In young men (15–34 years old), testicular GCT is the most common solid tumor; this incidence rate has been increasing for decades.28 We did not detect an increase in testicular tumor incidence rates for children during the analyzed period (1987–2011), and no increase was detected in Danish children (1943–1982),29 and in US children (1973–2005).30,31 However, an increase was seen in England and in Wales (1962–1995).32 Nonetheless, we detected a significant increasing trend for the ovarian GCTs in girls.
For GCTs, the diagnostics have been improved by the introduction of certain biochemical methods and computer tomography in the mid-1980s, which may have led to increased incidence rates in the 1980s.33 However, we have analyzed the time after these innovations, and therefore the slight increase detected in ovarian tumors cannot be explained by such changes. Moreover, we found an increase only in this GCT subgroup. However, it is possible that this increase was a result of changes in clinical and treatment practices for childhood ovarian tumors. The inclusion of ovarian GCTs for patients aged <18 years in all European pediatric GCT protocols starting in the 1990s increased registration to the GCCR and survival of patients in this disease group. Since then, ovarian tumors have been increasingly treated within a multidisciplinary setting, including pediatric oncologists, pediatric surgeons, and gynecologic specialists. Earlier treatment of part of these tumors was only by gynecologists.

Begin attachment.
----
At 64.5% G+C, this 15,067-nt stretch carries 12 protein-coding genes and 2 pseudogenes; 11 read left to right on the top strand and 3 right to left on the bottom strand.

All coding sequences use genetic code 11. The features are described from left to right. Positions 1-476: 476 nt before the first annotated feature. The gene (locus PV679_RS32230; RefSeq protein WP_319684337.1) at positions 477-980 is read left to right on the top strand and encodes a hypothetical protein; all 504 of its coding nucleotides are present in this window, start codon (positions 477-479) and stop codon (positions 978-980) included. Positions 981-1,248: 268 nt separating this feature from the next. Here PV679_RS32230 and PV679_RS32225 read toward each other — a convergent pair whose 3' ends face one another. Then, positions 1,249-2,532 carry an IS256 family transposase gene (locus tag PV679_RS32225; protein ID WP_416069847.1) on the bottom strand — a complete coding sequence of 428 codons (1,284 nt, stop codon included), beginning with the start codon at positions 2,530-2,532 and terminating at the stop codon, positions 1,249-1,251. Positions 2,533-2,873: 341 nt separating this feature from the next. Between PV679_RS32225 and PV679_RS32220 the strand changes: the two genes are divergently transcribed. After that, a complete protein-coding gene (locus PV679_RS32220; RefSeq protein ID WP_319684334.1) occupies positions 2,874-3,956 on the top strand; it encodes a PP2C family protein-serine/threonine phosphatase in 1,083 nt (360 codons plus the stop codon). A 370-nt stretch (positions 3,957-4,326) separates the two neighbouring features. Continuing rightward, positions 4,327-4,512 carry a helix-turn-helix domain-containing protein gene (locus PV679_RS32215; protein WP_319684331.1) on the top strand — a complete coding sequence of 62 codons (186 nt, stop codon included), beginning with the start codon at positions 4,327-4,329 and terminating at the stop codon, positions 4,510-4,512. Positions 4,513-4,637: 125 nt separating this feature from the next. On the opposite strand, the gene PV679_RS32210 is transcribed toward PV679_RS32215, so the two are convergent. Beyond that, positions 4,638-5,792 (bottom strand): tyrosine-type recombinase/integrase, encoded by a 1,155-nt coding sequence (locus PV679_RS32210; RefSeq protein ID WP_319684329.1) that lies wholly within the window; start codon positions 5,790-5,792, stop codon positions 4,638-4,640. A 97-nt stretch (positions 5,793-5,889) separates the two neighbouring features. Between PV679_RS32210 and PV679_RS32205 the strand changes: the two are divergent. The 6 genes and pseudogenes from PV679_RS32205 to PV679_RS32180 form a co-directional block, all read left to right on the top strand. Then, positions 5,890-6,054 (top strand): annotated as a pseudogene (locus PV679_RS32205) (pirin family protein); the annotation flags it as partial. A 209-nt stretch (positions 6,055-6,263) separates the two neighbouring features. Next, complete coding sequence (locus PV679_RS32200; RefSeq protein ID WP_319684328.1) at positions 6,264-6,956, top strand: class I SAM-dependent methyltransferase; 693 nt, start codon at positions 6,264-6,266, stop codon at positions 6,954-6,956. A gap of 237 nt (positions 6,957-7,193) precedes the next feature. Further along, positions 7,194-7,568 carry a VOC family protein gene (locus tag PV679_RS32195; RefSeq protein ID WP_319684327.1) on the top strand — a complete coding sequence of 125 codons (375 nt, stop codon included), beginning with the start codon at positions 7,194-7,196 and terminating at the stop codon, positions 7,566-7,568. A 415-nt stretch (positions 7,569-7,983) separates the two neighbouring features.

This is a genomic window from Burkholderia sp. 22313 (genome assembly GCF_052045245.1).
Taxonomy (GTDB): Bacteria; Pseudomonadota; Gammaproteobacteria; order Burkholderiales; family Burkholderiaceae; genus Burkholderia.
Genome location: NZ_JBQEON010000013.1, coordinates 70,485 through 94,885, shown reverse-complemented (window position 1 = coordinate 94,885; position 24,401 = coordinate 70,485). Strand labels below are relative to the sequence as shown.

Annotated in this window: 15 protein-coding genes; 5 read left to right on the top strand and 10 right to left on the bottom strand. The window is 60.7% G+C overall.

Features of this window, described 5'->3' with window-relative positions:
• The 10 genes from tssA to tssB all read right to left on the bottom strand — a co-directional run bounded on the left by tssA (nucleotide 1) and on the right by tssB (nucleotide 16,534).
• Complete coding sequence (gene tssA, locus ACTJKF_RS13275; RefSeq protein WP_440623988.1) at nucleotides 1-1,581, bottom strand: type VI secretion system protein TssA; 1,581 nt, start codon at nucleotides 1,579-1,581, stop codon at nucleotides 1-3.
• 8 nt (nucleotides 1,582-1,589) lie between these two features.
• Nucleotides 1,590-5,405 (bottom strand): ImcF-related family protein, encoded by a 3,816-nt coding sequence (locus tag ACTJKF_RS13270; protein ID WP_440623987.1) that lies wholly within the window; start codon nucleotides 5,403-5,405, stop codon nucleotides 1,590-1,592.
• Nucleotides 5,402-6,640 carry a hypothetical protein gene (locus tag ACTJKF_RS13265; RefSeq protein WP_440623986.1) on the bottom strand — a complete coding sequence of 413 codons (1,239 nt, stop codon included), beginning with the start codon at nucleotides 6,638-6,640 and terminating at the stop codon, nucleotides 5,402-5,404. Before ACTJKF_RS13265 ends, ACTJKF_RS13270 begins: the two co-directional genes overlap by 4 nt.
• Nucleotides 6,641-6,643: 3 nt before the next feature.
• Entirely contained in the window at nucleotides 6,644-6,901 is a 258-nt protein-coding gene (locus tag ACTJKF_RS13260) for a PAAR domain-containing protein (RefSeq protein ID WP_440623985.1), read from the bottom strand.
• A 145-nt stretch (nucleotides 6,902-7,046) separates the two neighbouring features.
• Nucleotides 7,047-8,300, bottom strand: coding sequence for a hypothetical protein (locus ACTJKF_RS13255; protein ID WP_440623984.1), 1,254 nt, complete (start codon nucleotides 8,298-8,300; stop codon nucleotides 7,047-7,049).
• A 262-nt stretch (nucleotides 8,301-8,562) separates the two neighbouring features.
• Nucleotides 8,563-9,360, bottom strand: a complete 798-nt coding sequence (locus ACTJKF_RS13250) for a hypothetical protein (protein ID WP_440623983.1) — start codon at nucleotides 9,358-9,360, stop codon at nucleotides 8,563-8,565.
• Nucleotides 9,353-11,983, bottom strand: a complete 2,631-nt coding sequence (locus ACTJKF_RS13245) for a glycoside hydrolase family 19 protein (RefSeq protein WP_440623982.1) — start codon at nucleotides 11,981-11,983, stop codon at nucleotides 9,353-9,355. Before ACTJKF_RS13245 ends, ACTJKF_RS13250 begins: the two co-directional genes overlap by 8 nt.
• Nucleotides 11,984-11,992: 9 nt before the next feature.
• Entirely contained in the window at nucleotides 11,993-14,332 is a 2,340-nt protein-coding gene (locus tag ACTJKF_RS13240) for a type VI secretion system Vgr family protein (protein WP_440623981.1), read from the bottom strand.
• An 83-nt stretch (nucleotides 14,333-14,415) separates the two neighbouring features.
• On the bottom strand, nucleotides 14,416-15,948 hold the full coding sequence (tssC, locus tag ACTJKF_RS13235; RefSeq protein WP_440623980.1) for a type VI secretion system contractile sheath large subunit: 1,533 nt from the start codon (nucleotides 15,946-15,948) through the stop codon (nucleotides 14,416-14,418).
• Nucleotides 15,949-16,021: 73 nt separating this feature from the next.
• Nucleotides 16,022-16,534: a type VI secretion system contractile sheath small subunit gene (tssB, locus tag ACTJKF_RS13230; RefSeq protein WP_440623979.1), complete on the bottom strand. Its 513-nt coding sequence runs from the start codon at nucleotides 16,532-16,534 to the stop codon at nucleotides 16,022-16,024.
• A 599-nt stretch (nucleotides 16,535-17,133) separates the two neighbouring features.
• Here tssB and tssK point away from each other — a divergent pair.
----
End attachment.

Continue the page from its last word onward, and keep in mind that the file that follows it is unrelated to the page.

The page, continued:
High survival probabilities were seen for all GCTs, especially for gonadal GCTs, as has been reported by others.3 The survival probabilities increased from 1987–1991 to 2002–2006. A stepwise improvement was detected for the diagnostic groups X(a) and X(b) between the time periods 1992–1996 and 1997–2001. The improvement coincides with the introduction of systematic treatment optimization protocols in the 1990s. In 1996, two new therapy optimization studies were started: the first European protocol for CNS GCTs (SIOP CNS GCT 96) and “MAKEI 96” for malignant GCTs in Germany, Austria, Switzerland, and part of Benelux countries. Better survival can thus be attributed to changes in diagnostics and therapies introduced by these new study protocols. For example, the changes included the increment of the total cisplatin dose for secreting intracranial tumors to 200 to 400 mg/m2.34 In MAKEI 96, the percentage of patients with preoperative chemotherapy (eg, malignant sacrococcygeal tumors) was increased. In addition, deep local hyperthermia with chemotherapy in the so-called Hyper-PEI protocol was introduced in therapies for recurrent tumors.35 Technological developments in the 1990s improved both diagnostics and follow-up of GCTs as magnetic resonance tomography was established as the standard radiologic diagnostics tool.